Changes in human tooth-size and shape with the Neolithic transition in Indo-Malaysia

Francis Bulbeck

    Research output: Chapter in Book/Report/Conference proceedingChapter

    Abstract

    The task of this contribution is to rigorously test whether biological adaptations to agriculture, and the use of pottery for cooking, could explain late Holocene craniodental change in Indo-Malaysia – the part of Southeast Asia where my specialisation lies. There are now enough well-dated burial series from Sulawesi, Borneo, Java and Malaya to test two main predictions of the Neolithic tooth-size reduction model: 1. Indo-Malaysian tooth-size should show continual reduction over time, not only between the pre-Neolithic and the Neolithic, but also continuing into the Early Metal Phase (EMP) and modern times; 2. Pre-Neolithic and late Holocene Indo-Malaysians should have similar tooth shape. Depending on the obtained results, the discussion will also briefly examine the efficacy of tooth-size reduction as a driver for late Holocene change in Indo-Malaysian cranial shape, and review recent insights from human genetic and osteological comparisons.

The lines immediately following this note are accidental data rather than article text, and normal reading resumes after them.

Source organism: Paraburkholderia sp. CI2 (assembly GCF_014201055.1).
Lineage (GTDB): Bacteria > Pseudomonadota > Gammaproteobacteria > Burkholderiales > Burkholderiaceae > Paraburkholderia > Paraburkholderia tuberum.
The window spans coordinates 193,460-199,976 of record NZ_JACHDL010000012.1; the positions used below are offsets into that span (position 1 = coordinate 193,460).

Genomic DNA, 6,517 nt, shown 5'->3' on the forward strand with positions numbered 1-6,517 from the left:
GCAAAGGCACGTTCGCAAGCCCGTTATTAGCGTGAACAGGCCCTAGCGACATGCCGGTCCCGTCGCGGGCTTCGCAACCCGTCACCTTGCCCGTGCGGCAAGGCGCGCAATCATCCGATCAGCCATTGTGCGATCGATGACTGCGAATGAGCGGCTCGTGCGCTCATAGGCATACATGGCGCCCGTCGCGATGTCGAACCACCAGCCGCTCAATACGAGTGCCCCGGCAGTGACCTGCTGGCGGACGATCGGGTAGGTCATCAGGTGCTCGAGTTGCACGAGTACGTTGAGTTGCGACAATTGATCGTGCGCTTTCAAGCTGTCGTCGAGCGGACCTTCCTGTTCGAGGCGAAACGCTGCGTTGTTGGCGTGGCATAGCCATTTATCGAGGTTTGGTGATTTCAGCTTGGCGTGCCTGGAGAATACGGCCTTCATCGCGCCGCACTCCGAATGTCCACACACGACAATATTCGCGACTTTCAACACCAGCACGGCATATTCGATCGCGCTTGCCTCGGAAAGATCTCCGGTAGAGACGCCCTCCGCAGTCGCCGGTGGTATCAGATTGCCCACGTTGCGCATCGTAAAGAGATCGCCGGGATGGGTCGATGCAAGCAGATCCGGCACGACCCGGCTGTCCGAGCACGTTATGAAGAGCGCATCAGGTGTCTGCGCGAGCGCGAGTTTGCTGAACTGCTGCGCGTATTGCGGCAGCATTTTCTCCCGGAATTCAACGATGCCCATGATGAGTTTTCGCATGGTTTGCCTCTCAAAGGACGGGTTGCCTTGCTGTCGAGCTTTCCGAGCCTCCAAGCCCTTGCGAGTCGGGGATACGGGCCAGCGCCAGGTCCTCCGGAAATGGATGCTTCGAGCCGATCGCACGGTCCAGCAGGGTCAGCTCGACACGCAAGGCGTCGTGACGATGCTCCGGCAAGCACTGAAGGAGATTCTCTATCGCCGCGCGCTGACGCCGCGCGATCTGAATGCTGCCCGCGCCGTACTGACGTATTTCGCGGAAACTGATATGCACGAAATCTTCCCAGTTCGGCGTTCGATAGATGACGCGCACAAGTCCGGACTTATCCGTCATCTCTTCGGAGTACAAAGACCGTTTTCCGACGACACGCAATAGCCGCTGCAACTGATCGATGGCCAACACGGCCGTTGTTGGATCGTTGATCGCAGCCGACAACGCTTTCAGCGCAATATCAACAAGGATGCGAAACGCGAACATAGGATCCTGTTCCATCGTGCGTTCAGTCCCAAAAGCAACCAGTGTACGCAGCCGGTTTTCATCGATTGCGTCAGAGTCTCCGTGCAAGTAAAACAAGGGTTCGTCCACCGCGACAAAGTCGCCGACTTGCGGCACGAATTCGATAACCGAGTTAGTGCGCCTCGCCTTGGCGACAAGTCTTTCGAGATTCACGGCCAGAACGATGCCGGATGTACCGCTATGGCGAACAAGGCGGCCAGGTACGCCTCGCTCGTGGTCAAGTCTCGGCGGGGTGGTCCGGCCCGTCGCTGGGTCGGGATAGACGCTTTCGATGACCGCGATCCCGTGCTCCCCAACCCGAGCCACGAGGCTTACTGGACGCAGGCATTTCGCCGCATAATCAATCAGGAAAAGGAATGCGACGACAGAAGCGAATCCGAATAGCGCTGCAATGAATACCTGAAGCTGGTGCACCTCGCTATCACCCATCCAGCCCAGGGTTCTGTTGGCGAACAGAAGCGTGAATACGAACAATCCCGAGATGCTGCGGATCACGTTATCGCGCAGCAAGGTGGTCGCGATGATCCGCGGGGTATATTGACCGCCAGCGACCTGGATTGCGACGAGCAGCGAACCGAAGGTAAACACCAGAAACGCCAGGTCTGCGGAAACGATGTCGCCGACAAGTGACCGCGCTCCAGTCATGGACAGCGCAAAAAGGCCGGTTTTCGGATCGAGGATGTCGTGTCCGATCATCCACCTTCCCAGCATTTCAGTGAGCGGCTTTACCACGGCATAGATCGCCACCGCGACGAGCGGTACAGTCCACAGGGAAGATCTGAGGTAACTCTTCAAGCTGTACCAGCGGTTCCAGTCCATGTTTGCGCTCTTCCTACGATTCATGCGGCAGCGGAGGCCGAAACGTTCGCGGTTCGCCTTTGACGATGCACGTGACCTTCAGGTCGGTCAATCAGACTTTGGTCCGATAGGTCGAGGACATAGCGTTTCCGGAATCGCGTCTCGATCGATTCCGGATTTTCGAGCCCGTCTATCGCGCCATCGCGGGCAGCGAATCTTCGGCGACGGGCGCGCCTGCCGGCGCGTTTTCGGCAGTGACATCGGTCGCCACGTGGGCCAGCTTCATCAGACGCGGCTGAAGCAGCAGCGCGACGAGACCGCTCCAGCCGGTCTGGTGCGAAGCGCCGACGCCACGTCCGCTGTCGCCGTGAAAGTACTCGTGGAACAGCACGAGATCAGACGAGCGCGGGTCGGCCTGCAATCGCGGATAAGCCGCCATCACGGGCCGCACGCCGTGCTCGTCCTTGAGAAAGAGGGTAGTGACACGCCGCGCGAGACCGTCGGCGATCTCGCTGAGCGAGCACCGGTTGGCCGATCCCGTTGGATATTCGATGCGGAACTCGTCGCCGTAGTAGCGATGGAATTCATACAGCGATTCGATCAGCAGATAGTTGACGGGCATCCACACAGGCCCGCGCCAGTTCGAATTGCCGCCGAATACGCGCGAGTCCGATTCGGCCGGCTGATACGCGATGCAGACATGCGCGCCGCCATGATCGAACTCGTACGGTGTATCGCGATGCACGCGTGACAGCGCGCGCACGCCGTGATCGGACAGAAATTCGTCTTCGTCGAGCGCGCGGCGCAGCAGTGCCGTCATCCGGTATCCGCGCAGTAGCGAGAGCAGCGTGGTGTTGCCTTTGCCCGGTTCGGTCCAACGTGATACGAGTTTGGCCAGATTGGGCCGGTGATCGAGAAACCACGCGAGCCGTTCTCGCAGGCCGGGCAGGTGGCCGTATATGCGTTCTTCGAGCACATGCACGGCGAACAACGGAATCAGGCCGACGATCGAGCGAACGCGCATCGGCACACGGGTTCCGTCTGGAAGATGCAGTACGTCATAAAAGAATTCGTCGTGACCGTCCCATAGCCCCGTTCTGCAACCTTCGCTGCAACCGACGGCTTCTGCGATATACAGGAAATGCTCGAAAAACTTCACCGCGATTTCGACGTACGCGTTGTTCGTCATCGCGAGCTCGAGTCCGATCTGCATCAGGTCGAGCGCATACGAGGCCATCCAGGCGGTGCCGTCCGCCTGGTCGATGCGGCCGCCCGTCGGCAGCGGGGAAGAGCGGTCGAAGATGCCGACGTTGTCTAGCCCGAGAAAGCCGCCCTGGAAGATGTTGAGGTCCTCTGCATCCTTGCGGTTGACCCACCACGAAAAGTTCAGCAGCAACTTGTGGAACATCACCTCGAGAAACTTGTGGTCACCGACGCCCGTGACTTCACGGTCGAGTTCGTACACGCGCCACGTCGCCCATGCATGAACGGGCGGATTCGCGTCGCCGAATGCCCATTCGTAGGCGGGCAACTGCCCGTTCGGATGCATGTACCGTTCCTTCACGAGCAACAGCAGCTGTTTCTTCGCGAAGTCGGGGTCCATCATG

Original languageEnglish
    Title of host publicationTaxonomic Tapestries: The Threads of Evolutionary, Behavioural and Conservation Research
    Editors Alison M. Behie and Marc F. Oxenham
    Place of PublicationCanberra, Australia
    PublisherANU Press
    Pages183-214
    Edition1st
    ISBN (Print)9781925022360
    DOIs
    Publication statusPublished - 2015

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